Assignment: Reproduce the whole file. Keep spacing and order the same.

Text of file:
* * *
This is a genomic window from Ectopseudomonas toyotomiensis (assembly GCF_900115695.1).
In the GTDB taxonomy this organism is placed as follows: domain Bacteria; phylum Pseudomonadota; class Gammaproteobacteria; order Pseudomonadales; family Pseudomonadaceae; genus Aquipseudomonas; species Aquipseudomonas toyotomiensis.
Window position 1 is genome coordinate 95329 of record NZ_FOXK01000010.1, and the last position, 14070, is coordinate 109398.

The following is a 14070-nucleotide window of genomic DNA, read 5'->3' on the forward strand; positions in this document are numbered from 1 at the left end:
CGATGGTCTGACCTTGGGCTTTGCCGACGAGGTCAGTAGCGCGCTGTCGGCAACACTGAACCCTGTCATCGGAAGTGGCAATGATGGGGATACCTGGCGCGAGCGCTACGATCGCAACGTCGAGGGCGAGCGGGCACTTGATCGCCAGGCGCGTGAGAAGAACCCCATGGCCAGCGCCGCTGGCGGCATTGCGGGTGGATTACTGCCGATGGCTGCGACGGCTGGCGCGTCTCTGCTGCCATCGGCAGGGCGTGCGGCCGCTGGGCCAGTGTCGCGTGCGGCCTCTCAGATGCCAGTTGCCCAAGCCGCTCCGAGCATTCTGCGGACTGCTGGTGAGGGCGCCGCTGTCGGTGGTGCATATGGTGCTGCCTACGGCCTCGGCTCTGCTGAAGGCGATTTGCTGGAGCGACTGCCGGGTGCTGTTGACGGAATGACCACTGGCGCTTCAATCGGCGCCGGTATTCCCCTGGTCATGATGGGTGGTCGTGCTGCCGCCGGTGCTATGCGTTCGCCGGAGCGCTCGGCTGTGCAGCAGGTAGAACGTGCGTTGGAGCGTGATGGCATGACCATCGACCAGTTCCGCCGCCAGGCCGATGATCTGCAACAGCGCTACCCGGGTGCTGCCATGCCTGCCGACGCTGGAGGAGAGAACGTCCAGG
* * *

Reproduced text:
This is a genomic window from Ectopseudomonas toyotomiensis (assembly GCF_900115695.1).
In the GTDB taxonomy this organism is placed as follows: domain Bacteria; phylum Pseudomonadota; class Gammaproteobacteria; order Pseudomonadales; family Pseudomonadaceae; genus Aquipseudomonas; species Aquipseudomonas toyotomiensis.
Window position 1 is genome coordinate 95329 of record NZ_FOXK01000010.1, and the last position, 14070, is coordinate 109398.

The following is a 14070-nucleotide window of genomic DNA, read 5'->3' on the forward strand; positions in this document are numbered from 1 at the left end:
CGATGGTCTGACCTTGGGCTTTGCCGACGAGGTCAGTAGCGCGCTGTCGGCAACACTGAACCCTGTCATCGGAAGTGGCAATGATGGGGATACCTGGCGCGAGCGCTACGATCGCAACGTCGAGGGCGAGCGGGCACTTGATCGCCAGGCGCGTGAGAAGAACCCCATGGCCAGCGCCGCTGGCGGCATTGCGGGTGGATTACTGCCGATGGCTGCGACGGCTGGCGCGTCTCTGCTGCCATCGGCAGGGCGTGCGGCCGCTGGGCCAGTGTCGCGTGCGGCCTCTCAGATGCCAGTTGCCCAAGCCGCTCCGAGCATTCTGCGGACTGCTGGTGAGGGCGCCGCTGTCGGTGGTGCATATGGTGCTGCCTACGGCCTCGGCTCTGCTGAAGGCGATTTGCTGGAGCGACTGCCGGGTGCTGTTGACGGAATGACCACTGGCGCTTCAATCGGCGCCGGTATTCCCCTGGTCATGATGGGTGGTCGTGCTGCCGCCGGTGCTATGCGTTCGCCGGAGCGCTCGGCTGTGCAGCAGGTAGAACGTGCGTTGGAGCGTGATGGCATGACCATCGACCAGTTCCGCCGCCAGGCCGATGATCTGCAACAGCGCTACCCGGGTGCTGCCATGCCTGCCGACGCTGGAGGAGAGAACGTCCAGG